Legally Speaking - Part 6
Posted on 1 December 2017
I’m going to start off by saying a big thank you to everyone that has come into our legal clinics over the last month. They are now very well attended and we have had some great feedback from those that have made use of them. There have been a huge variety of queries and concerns brought to us, from issues over boundaries to whether it is possible to change your name without getting married and, hopefully, we have been able to help in most cases.
There are a few recurring themes in the sort of things that we are being asked about so I thought I may look at some of these over the coming months, starting straight away with the issue of possessions.
What is a chattel? It’s an old fashioned legal word and, in modern times, it seems to cause quite a lot of confusion. Chattels include furniture, personal possessions, cars, boats and, to the surprise of some, animals. We are, apparently, a nation of animal lovers. I certainly think of my dog, Cara (a very naughty black and white cockapoo) as part of my family. However, in law, she is a possession and, as such, can be sold, given away (I could try but they would soon bring her back) or left to someone of my choice in my will.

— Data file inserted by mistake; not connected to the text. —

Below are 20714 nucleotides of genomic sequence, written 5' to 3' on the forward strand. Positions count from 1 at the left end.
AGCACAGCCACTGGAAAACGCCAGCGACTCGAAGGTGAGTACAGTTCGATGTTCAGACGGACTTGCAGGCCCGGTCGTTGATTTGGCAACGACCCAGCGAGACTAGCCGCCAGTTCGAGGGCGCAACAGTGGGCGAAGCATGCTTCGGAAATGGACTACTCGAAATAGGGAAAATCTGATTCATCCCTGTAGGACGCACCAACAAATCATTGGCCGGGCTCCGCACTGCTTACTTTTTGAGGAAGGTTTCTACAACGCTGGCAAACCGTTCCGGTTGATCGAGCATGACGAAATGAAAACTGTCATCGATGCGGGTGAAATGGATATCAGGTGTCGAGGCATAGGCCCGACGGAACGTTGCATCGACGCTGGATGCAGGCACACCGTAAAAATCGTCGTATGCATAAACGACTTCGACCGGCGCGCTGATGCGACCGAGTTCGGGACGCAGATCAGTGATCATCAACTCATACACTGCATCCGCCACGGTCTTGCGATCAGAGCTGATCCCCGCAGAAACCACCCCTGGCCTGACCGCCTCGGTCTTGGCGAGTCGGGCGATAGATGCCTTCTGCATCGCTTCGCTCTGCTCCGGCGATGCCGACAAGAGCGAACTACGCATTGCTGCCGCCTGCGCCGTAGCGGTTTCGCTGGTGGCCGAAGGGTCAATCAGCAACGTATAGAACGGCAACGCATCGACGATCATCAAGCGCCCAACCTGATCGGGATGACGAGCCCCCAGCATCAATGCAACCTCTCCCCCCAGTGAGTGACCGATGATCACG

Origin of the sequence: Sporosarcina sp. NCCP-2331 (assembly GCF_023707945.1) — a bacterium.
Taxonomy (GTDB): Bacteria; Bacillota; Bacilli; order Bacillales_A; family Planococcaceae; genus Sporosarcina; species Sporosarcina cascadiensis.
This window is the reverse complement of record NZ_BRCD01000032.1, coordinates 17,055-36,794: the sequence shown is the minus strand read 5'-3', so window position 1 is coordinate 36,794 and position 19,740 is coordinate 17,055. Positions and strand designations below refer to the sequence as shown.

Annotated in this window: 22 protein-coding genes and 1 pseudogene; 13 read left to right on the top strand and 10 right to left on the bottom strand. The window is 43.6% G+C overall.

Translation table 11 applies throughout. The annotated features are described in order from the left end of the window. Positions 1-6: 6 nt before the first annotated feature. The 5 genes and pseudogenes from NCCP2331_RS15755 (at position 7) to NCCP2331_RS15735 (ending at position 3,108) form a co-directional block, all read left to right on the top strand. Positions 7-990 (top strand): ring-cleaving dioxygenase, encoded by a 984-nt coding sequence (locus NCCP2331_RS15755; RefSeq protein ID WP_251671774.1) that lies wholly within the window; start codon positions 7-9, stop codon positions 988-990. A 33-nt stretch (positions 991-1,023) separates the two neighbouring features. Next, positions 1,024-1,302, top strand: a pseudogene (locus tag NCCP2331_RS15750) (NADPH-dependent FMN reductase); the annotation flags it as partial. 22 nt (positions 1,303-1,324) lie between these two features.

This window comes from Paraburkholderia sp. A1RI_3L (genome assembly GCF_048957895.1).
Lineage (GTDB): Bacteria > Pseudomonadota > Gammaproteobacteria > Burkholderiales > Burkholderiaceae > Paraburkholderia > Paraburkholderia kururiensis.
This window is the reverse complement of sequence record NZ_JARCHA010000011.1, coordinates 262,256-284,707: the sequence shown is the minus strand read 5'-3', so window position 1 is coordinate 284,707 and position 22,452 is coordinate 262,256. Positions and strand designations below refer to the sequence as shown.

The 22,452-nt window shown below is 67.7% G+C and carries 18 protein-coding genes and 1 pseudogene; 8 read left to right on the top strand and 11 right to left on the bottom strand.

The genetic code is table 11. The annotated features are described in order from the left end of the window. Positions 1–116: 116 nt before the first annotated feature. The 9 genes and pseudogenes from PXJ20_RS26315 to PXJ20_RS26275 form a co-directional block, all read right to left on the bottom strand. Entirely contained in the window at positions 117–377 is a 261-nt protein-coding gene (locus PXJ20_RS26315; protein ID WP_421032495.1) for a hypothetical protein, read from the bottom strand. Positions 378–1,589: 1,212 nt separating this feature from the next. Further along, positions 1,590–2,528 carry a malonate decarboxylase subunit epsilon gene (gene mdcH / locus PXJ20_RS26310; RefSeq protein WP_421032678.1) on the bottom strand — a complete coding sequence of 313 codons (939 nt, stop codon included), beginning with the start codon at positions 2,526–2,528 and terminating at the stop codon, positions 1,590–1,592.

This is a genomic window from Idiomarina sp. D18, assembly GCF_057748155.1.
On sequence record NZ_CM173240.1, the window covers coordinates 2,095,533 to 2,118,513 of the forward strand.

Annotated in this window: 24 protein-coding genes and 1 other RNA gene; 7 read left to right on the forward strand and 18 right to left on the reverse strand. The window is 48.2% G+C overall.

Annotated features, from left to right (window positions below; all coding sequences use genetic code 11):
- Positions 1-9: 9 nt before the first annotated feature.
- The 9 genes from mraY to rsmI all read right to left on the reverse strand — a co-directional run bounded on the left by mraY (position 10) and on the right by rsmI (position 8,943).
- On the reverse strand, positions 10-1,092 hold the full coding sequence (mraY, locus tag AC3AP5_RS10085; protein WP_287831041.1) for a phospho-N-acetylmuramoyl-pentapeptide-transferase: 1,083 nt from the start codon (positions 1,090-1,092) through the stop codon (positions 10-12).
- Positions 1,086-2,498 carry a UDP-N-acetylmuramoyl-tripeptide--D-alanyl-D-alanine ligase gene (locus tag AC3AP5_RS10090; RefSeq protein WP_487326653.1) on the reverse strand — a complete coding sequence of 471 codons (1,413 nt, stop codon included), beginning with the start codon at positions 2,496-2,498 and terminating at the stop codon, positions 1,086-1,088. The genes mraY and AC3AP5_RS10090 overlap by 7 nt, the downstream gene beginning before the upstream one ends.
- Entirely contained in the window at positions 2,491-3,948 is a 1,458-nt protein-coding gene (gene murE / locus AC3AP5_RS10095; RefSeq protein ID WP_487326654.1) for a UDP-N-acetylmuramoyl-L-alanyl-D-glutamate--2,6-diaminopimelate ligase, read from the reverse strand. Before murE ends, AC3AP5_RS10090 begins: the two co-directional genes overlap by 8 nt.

Where a pet has not been included in a will it usually falls to the executors of the estate to rehome the animal. This can be a tricky task. I once had a cage of finches in the office for ten days until we could find someone suitable to take them on! Your will can include a clause in respect of your pets and even provide a financial sum to the person who will be looking after them to cover all of their expenses. In my will it is more like a bribe to get someone to take Cara!
There is also considerable confusion about what possessions should specifically be left in a will. It is sensible to specify items in your will of a high monetary value to ensure your intended beneficiary receives them. Clearly it is not practical to detail every last item that you own and who each thing should go to so the alternative is to leave a list of items and who you wish them to be given to. This is called a memorandum.
A clause in your will can be included to request your executors to distribute items in the memorandum according to your wishes. This is a very practical way to deal with possessions as the list can be updated at any time, for example if you give away items or acquire new ones, and it does not require a change to your will. It must be remembered, however, that the distribution of items in the memorandum are only a request to the executors and are not legally binding. Of course, it places a strong moral obligation on the executors but, for this reason, it should only be used for items of sentimental value.
I was once told by a very experienced barrister that more families fall out over ‘the Elvis mug’ than any other point in the administration of an estate. I was puzzled too until he explained that this was the one item of no monetary value that every family member wants because it has huge sentimental value.
As always, do give me a call on 01935 382689 or email at email@example.com or call into one of our free legal clinics to discuss your ‘Elvis mug’!